DIR/WRI: Pedro Almodóvar • PRO: Agustín Almodóvar, Esther García • DOP: Jean-Claude Larrieu • ED: José Salcedo • DES: Antxón Gómez• MUS: Alberto Iglesias • CAST: Adriana Ugarte, Rossy de Palma, Inma Cuesta
Earlier in the year I wrote an article discussing my most anticipated movies of 2016. I included Spanish auteur Pedro Almodóvar’s Julieta on that list stating: “Any Almodóvar’ film, even the ones that don’t entirely work, are generally worth seeing”. His trademark blend of comedy, tragedy, melodrama, irreverent humour, sex and glossy décor is unique. One can always tell when one is watching an Almodóvar’ movie whether it’s his horrors (The Skin I Live in), his dramas (Broken Embraces) or his comedies (What Have I Done to Deserve This?). That said, Julieta is one of his more conventional films.
Based upon three short stories from Alice Munro, the movie focuses on the titular heroine who attempts to reconnect with her long-lost daughter by writing a journal explaining her life up to now. The film is set in both the past, in which Julieta is played by Adriana Ugarte and the present, where she is played by Emma Suarez.
Upon its festival run Julieta was accurately described by various critics as “subdued” and “polite”, words not typically associated with its vibrant director. Perhaps its Almodóvar’’s love of the source material (he paid homage to Munro’s literature in The Skin I Live in) but he doesn’t seem to have injected much of his own personality into the film’s story. Munro’s work has been described as “mellow” and in paying respect to this quality of the short stories, the director fails to add a sense of urgency. Events just happen, without creating much tension as supporting characters drift in an out to push the plot forward. Throughout there are brief flashes of Almodóvian strangeness such as a humorous interaction between Julieta and the students she teaches Greek mythology. However, these moments are not enough to elevate Julieta above being mildly interesting.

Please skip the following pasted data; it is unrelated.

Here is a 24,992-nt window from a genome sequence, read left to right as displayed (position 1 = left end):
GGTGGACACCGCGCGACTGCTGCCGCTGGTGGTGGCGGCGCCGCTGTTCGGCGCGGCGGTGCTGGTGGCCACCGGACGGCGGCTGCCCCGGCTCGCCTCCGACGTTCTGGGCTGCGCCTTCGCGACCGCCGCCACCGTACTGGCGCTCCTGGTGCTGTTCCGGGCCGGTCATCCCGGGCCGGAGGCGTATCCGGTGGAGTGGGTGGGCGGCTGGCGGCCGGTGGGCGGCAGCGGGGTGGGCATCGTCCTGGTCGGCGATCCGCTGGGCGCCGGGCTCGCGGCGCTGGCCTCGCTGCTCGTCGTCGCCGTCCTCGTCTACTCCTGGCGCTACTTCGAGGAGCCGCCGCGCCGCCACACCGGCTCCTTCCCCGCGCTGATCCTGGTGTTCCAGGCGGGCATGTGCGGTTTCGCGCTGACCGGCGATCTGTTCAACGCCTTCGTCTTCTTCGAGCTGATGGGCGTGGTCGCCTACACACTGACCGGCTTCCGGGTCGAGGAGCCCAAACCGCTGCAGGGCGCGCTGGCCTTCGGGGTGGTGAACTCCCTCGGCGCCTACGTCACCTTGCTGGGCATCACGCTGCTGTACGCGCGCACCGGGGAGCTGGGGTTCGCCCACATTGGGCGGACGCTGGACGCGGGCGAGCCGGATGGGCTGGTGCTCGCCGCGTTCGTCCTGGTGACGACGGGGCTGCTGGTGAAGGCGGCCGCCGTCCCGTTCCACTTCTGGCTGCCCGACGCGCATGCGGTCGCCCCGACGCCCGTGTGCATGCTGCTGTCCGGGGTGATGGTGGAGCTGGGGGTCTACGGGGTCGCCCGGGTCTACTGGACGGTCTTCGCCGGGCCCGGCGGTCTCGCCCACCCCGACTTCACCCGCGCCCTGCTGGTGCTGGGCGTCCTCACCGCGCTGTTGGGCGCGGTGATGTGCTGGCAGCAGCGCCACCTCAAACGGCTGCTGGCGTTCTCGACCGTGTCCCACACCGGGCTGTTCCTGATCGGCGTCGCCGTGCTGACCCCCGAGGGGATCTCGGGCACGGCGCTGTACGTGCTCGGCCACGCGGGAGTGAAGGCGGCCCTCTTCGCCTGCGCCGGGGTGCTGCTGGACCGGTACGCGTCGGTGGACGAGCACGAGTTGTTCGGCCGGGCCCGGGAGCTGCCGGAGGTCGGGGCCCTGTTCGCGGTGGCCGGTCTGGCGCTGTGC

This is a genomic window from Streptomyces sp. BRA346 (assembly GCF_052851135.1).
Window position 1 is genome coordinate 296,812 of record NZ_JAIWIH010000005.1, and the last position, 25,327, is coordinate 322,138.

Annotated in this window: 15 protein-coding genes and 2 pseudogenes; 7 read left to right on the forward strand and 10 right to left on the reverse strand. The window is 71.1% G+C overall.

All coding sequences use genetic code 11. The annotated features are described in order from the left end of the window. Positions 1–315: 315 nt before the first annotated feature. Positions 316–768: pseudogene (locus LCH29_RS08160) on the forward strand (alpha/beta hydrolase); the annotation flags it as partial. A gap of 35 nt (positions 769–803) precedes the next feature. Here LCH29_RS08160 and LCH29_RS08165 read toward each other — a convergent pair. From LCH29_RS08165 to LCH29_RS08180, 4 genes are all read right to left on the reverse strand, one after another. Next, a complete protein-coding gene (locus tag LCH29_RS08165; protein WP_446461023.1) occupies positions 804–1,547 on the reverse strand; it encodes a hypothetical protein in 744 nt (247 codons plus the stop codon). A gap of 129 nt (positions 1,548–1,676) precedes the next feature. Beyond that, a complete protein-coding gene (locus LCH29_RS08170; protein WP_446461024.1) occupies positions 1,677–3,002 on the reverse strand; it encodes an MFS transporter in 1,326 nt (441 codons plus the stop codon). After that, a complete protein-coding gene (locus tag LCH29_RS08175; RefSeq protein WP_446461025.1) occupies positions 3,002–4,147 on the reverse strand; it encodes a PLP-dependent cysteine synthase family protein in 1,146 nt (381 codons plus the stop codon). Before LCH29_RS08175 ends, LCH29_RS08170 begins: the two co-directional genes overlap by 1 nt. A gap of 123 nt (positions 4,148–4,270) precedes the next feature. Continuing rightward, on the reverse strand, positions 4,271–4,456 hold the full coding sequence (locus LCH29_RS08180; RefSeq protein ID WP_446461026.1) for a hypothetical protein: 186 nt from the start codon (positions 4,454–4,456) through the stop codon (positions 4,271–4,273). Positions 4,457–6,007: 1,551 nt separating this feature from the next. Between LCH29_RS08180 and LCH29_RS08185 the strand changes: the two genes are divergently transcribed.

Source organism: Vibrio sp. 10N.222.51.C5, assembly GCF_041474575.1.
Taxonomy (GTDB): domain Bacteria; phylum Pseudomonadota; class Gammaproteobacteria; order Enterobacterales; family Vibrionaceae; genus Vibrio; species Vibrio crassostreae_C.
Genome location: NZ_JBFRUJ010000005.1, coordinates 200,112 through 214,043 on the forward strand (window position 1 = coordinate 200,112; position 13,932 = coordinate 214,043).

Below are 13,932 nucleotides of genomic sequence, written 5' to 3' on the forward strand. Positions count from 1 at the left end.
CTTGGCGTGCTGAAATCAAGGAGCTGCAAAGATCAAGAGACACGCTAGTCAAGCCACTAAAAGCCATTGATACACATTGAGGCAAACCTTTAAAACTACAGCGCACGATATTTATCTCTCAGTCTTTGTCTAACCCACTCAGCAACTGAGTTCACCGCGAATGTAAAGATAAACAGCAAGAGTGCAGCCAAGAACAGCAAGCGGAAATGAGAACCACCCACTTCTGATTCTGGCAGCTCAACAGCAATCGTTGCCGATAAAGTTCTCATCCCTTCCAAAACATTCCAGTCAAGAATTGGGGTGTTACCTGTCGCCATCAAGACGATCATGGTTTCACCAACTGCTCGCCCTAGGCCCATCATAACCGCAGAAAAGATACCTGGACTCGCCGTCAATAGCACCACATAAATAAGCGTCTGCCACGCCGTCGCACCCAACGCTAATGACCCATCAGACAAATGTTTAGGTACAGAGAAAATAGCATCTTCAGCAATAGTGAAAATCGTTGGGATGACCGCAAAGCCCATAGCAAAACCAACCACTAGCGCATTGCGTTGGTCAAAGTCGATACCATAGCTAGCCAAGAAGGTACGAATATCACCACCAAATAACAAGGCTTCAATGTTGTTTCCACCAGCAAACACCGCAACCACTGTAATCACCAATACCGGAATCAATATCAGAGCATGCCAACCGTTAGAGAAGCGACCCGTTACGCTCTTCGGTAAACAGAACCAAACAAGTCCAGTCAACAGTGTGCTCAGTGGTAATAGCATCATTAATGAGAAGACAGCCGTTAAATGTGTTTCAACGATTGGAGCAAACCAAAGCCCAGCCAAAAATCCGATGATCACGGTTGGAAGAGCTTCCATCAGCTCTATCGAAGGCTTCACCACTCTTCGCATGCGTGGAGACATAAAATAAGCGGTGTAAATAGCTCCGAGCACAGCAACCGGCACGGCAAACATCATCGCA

That said, Almodóvar does bring his trademark visual flair to Julieta. The film is a joy to behold as the director jam-packs his frame with so many bold, primary colours. Julieta’s clothes and jewellery, her home, the coastal town where she lives with her fisherman husband, Xoan (Daniel Grao) – everything looks absolutely exquisite.
While Emma Suarez performance is a little stilted as the older, broken Julieta, Adriana Ugarte is rather fabulous as her younger incarnation. She begins the film with a radiance in both her attitude and looks but as the film progresses she becomes less and less lively, devolving into Suarez’s fifty-something melancholia infected character. It’s a subtle performance where one doesn’t immediately realise the changes Julieta undergoes as life begins to take its toll on her.
Yet, despite these pleasures, Julieta feels a little hollow, leaving the viewer with the unmistakable feeling that something is missing. Its score resembles a thriller’s, but there are no thrills. It’s a family drama where the family are missing for the majority of the time. Perhaps Almodóvar was aiming to convey a sense of emptiness (something implied by the movie’s abrupt ending). Like the film, Julieta is missing something, her daughter. Either way, Julieta is still a mixed bag. It’s great to see Almodóvar return to the women-centred films that brought him international success and to witness his aplomb for creating colourful movies. However, one can’t help but wish the film was as bold narratively as its visuals.
15A (See IFCO for details)
Julieta is released 26th August 2016